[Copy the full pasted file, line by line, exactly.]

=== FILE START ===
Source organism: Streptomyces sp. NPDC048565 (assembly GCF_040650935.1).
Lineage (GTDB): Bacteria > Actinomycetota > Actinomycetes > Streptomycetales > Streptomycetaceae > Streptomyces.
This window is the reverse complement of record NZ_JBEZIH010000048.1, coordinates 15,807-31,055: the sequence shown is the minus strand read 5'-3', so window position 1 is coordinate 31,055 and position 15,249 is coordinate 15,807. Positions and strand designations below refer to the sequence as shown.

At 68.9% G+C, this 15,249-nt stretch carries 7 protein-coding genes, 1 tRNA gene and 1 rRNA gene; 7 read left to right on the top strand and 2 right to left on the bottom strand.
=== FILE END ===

Source organism: Streptomyces sp. NPDC048565 (assembly GCF_040650935.1).
Lineage (GTDB): Bacteria > Actinomycetota > Actinomycetes > Streptomycetales > Streptomycetaceae > Streptomyces.
This window is the reverse complement of record NZ_JBEZIH010000048.1, coordinates 15,807-31,055: the sequence shown is the minus strand read 5'-3', so window position 1 is coordinate 31,055 and position 15,249 is coordinate 15,807. Positions and strand designations below refer to the sequence as shown.

At 68.9% G+C, this 15,249-nt stretch carries 7 protein-coding genes, 1 tRNA gene and 1 rRNA gene; 7 read left to right on the top strand and 2 right to left on the bottom strand.